hip hop music

April 10, 2008

Charlie Chase: Tampa's Adopted Hip-Hop Hero

Good to hear some legends are out there carving out a good space for themselves:

Hip-Hop Hero Calls Tampa Home link

Mention Charlie Chase to a fan of Top 40 hip hop, and you'll likely draw a blank stare.

Mention Chase to a hip-hop head who knows the music's history, and you'll get an immediate smile of recognition and, probably, a few gushing quotes.

"He's definitely a legend," says Sandman, a Tampa DJ who spins Saturday nights on 95.7 The Beat and runs tampahiphop.com, a Web site that covers the Bay area hip-hop scene.

"He's one of the forefathers of the movement. He's a living part of history," says Idris Faruq, who runs Tampa hip-hop label Substantial Records and is a member of of Tampa hip-hop outfit the Villanz.

And now, the legend calls Tampa home...

As Memphis is to rock 'n' roll, the South Bronx is to hip hop: its birthplace.

Chase, 49, was a teenager growing up in the South Bronx in the '70s, then considered one of the most impoverished and dangerous areas in the United States.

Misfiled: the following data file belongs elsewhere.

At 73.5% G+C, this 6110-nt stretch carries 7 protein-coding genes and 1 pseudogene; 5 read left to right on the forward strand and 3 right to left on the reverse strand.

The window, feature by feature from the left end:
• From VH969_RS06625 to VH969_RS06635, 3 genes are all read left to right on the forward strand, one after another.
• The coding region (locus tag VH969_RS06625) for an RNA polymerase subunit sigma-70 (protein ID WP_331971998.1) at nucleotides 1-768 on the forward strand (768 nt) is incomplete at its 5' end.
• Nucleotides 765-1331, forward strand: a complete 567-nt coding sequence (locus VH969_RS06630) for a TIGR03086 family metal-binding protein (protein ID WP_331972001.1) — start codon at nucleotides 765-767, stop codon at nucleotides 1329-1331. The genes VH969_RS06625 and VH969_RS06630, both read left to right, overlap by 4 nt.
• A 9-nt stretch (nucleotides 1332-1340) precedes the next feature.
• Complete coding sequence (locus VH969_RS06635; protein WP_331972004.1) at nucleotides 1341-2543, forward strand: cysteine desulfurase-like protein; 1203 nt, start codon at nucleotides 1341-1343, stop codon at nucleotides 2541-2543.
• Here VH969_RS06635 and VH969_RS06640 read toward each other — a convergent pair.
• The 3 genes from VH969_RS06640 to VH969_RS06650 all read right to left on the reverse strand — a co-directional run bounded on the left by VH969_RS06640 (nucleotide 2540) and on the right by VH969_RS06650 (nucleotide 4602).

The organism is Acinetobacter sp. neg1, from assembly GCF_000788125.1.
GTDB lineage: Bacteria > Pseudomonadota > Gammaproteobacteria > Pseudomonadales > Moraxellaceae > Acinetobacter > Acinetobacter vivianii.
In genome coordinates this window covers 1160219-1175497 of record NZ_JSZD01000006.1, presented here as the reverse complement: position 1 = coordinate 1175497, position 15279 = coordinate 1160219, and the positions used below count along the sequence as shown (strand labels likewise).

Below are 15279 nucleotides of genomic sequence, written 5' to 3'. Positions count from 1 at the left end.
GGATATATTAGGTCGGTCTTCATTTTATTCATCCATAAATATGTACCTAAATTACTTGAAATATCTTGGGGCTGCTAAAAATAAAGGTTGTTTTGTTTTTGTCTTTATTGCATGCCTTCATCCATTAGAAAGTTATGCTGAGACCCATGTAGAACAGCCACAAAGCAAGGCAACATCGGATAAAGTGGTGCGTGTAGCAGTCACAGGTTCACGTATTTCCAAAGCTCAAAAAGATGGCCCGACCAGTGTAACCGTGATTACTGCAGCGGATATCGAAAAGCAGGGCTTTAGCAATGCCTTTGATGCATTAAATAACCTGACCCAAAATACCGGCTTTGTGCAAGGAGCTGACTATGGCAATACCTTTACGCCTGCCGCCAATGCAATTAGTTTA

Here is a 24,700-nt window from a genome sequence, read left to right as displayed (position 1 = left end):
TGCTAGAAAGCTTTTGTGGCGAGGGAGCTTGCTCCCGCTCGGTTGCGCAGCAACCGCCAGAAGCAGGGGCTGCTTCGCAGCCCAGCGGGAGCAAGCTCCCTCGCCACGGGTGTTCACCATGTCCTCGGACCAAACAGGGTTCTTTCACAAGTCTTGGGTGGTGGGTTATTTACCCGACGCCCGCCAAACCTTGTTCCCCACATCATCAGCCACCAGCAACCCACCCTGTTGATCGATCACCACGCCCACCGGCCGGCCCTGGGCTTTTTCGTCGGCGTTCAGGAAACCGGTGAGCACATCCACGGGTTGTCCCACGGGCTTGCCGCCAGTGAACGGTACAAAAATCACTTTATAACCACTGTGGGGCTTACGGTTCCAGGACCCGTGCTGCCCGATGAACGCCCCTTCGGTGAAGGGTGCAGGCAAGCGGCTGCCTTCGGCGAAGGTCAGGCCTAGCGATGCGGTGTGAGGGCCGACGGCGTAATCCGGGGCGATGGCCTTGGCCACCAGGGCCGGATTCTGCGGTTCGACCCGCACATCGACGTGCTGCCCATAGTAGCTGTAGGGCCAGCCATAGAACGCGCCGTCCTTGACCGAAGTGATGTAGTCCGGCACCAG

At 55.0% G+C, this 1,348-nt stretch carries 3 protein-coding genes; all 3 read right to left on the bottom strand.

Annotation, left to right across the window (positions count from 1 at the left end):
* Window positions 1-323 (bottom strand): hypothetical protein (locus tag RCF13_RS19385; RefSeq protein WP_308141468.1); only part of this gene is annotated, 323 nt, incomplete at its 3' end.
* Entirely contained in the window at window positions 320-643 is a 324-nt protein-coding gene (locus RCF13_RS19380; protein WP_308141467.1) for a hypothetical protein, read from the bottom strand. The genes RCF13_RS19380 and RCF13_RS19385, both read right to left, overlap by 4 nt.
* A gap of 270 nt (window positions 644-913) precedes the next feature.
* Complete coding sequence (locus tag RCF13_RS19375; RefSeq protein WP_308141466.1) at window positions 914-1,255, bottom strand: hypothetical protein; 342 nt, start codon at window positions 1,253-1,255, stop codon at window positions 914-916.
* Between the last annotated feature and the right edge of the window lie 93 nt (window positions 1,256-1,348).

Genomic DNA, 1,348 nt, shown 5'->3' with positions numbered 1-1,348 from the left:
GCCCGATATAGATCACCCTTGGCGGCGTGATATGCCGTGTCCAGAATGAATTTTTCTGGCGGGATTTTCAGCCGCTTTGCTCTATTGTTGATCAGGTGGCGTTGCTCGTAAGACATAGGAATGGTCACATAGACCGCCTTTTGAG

Hip hop was born out of this desolation. DJs and MCs plugged their gear into public power supplies and threw impromptu parties anywhere they could draw a crowd.

"In the Bronx, you either had to be constructive or be destructive," Chase says. "Hip hop was a way for us to be constructive, to get away from all the everyday hassles as a teenager — dealing with gangs, dealing with drugs. It was an outlet for us. It was a beautiful thing."

Chase, Tony Tone, Grandmaster Caz, Hut Maker JDL, Almighty KG and Easy AD formed the Cold Crush Brothers, a group whose legacy far outweighs its commercial success or scant recorded output.

Chase, of Puerto Rican descent, says he took flak from fellow Puerto Ricans and some African-Americans for his involvement in a predominantly black genre.

But Chase's skills were enough to silence most critics.

In conversation, Chase is humble about his contributions to the art of DJing, deferring originator status to turntable greats such as Grandmaster Flash, Grand Wizard Theodore and DJ Kool Herc, all of whom he performed with.

But there's no denying Chase's skills on the wheels of steel. He's a master at finding and blending beats, flowing a current rap hit into a classic rock snippet or cutting in some salsa and old-school beats.

Listening to him create an hour-plus mix live on WMNF, 88.5 FM, is to witness a truly spontaneous art form.

Chase appears the first Saturday of each month on WMNF's "Saturday Night Shutdown." At the moment, it's Chase's one regular gig in Tampa, to which he relocated two years ago.

Posted by jsmooth995 at April 10, 2008 12:45 AM

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